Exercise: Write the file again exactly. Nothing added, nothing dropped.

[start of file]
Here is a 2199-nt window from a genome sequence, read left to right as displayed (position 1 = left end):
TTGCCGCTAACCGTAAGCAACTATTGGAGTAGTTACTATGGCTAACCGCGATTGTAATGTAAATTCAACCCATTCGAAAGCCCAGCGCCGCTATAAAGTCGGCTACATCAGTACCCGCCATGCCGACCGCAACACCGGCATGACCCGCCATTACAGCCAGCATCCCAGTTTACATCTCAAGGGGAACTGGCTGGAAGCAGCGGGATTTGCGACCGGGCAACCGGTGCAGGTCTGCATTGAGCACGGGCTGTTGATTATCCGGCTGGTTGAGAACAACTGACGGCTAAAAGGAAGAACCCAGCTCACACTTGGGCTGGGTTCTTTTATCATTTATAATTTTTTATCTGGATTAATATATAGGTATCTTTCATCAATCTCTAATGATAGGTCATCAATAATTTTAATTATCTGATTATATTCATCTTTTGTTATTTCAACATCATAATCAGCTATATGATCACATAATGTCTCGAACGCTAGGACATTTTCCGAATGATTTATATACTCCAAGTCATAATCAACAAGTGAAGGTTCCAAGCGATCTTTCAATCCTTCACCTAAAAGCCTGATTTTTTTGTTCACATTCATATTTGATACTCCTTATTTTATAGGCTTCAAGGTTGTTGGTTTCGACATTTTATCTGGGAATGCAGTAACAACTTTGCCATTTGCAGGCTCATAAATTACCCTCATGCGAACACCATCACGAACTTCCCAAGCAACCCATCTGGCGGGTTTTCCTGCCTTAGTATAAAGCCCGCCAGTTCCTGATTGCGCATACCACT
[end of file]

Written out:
Here is a 2199-nt window from a genome sequence, read left to right as displayed (position 1 = left end):
TTGCCGCTAACCGTAAGCAACTATTGGAGTAGTTACTATGGCTAACCGCGATTGTAATGTAAATTCAACCCATTCGAAAGCCCAGCGCCGCTATAAAGTCGGCTACATCAGTACCCGCCATGCCGACCGCAACACCGGCATGACCCGCCATTACAGCCAGCATCCCAGTTTACATCTCAAGGGGAACTGGCTGGAAGCAGCGGGATTTGCGACCGGGCAACCGGTGCAGGTCTGCATTGAGCACGGGCTGTTGATTATCCGGCTGGTTGAGAACAACTGACGGCTAAAAGGAAGAACCCAGCTCACACTTGGGCTGGGTTCTTTTATCATTTATAATTTTTTATCTGGATTAATATATAGGTATCTTTCATCAATCTCTAATGATAGGTCATCAATAATTTTAATTATCTGATTATATTCATCTTTTGTTATTTCAACATCATAATCAGCTATATGATCACATAATGTCTCGAACGCTAGGACATTTTCCGAATGATTTATATACTCCAAGTCATAATCAACAAGTGAAGGTTCCAAGCGATCTTTCAATCCTTCACCTAAAAGCCTGATTTTTTTGTTCACATTCATATTTGATACTCCTTATTTTATAGGCTTCAAGGTTGTTGGTTTCGACATTTTATCTGGGAATGCAGTAACAACTTTGCCATTTGCAGGCTCATAAATTACCCTCATGCGAACACCATCACGAACTTCCCAAGCAACCCATCTGGCGGGTTTTCCTGCCTTAGTATAAAGCCCGCCAGTTCCTGATTGCGCATACCACT